If an eruption plume can reach the stratosphere, it has the potential to cross out of whatever cell it is located in and have a spatially-larger impact. The tropopause is lower at the poles, which sometimes helps eruptions impact a wider area, but overall, what happens is that polar eruptions tend to have impacts isolated to whatever hemisphere they are located in. On the other hand, eruptions in the tropics tend to have a larger impacts, including global ones.

What this all boils down to is that there are three major factors which determine the spatial distribution of aerosols and GHG’s from a volcanic eruption and subsequently its effect:

  1. Composition of the volcanic plume and matter emitted
  2. Location of the eruption
  3. Intensity or vertical reach of the eruption

It should be clarified once more that the aerosols are the important short-term player from a volcanic eruption, and it should be common sense that the more aerosol particles emitted, the larger the effect. If a volcano erupts in the poles, it is less likely that it will have a global effect than if it had erupted in the tropics due to global circulation patterns. Finally, if the contents of the eruption fail to reach the stratosphere, it is much less likely that they can exhibit anything but a regional effect.

Let’s put this all togethor by comparing and contrasting Kasatochi and a more famous eruption, Pinatubo. Let’s start with location:

  • Contents emitted into the atmosphere: The USGS estimates that nearly 20 million tons of sulfur dioxide (the player which can become sulfate aerosols) was injected into the stratosphere by the Pinatubo eruption. It is too early for an estimate of the quantity emitted by Kasatochi, but it would be a little bit more than reasonable to suggest that the number could rival Pinatubo. Regardless, we can assume for the sake of analysis that the composition is similar to Pinatubo
  • Location: The Alaska Volcano Observatory lists Kasatochi at 52 degrees north; this places it in the polar cell. Pinatubo is located on Luzon, so that places it somehwere near 15 degrees north; it is in the tropical cell, close to the ITCZ.
  • Vertical Reach: Pinatubo had a VEI of 6.1 (that’s high); it had a vertical reach of nearly 24 km for its largest  volcanic plume. Kasatochi has reportedly reached a max height of 45,000 feet, which is about 13.7 kilometers. The tropopause slopes from about 8 km at the poles to 17 km at the equator, so both of these eruptions puncture the stratosphere.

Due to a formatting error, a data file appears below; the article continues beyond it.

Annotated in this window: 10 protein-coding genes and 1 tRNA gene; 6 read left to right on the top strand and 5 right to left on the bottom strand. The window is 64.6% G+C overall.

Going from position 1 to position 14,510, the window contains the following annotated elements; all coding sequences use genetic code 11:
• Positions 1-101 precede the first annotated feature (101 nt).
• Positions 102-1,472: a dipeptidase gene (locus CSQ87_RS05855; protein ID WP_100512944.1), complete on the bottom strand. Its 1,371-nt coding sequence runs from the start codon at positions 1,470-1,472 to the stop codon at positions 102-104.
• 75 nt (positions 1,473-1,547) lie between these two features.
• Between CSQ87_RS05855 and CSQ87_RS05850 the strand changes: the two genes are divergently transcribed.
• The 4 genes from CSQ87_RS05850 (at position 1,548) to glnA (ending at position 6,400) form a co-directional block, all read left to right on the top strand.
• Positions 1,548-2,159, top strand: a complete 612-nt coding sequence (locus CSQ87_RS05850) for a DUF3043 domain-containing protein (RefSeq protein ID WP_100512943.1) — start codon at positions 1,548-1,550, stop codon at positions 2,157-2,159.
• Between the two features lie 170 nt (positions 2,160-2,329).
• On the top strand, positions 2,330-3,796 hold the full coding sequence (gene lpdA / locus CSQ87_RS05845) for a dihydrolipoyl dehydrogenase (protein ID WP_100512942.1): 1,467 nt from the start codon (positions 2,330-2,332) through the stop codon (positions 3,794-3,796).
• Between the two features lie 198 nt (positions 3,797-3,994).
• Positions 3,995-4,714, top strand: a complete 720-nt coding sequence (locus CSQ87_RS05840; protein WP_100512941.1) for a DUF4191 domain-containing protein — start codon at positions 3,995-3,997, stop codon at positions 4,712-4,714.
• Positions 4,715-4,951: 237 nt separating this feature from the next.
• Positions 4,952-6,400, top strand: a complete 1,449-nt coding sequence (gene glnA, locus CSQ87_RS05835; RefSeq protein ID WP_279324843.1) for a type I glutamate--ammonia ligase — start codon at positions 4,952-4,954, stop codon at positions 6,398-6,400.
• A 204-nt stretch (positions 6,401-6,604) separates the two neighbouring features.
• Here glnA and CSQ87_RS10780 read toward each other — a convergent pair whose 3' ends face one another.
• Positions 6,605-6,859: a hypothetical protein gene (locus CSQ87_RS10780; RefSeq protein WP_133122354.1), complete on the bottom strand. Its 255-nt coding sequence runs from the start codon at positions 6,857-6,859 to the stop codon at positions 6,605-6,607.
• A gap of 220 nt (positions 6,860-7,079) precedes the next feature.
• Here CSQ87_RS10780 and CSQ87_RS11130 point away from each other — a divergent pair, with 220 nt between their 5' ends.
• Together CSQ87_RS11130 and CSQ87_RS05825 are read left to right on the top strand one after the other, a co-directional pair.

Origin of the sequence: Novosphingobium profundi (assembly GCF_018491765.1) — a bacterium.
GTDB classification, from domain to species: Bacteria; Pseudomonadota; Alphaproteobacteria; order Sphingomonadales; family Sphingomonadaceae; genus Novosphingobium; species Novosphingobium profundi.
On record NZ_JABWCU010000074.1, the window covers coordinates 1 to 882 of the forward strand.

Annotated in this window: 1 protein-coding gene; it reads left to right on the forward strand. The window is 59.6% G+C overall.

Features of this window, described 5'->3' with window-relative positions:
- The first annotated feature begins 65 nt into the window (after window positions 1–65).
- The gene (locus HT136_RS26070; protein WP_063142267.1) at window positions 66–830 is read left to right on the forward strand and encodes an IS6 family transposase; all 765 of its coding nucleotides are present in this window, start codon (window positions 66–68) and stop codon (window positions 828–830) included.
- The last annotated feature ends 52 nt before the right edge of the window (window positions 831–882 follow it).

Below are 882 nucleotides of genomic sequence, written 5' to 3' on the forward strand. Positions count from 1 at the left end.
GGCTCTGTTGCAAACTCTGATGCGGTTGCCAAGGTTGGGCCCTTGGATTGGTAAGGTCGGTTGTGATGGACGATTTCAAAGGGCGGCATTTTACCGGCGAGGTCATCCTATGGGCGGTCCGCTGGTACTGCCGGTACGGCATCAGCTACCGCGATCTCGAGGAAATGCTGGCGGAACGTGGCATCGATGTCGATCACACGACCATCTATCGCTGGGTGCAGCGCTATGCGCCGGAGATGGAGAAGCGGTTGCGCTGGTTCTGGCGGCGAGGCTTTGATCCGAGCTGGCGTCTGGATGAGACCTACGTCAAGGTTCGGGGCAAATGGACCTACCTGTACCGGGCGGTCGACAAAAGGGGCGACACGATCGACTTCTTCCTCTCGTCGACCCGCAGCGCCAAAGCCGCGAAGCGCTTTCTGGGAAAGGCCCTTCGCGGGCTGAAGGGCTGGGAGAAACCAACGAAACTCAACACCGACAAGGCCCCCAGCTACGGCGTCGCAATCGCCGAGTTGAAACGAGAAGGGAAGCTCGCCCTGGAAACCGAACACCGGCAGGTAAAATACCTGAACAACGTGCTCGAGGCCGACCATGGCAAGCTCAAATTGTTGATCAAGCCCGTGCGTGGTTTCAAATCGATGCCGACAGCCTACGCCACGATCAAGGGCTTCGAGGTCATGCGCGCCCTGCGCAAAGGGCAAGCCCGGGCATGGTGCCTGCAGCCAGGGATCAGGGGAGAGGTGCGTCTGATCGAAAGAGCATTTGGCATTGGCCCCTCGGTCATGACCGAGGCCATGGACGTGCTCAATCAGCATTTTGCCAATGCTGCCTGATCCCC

So the big question remains: will Kasatochi have a global effect? The answer is: not likely, mainly due to its location. Pinatubo, on the other hand, had a major impact. To illustrate the behind-the-scenes effect of that impact, which resulted in global temperature decreases of about 1.0 degree Fahrenheit, we should take a look at the distribution of the aerosols from the eruption. We can do this by looking at optical depth maps generated from satellites. I found a good source from an EOS Volcanology page here.

Start by looking at the optical depth of the atmosphere before the eruption:

It’s pretty uniform, right? Look at how dramatically it changes in the month after the eruption:

As you can see, a heavy cloud of aerosols affected a great swath of the Earth after the eruption. Ultimately, check out how those particles settled over the next two years:

So, even for a significant period of time, the atmosphere equilibrated a bit, but there was still an elevated level of aerosols. Notice, though, how that level is nearly uniform for the entire globe. This is what skeptics miss; an eruption needs to ultimately effect the entire globe, not just a small portion of it. Eruptions that do that are rare.

I hope this is a clear, basic primer on volcanoes and their short-term effect on the climate. Please leave me feedback on how to improve this entry; I’ll get part 2 up – long-term impacts – in the near future. In the meantime though, enjoy the aftermath of the Pinatubo eruption in photograph form!


~ by counters on August 11, 2008.

2 Responses to “Volcanoes and Climate Change, Part 1”

  1. […] and see how the blog was doing. Things were pretty routine: ~5 hits per day, almost entirely on my Volcanoes and Climate Change post or “About Me” page. But sometime in February, I got a massive surge in hits – like […]

  2. I am no longer sure where you’re getting your info, however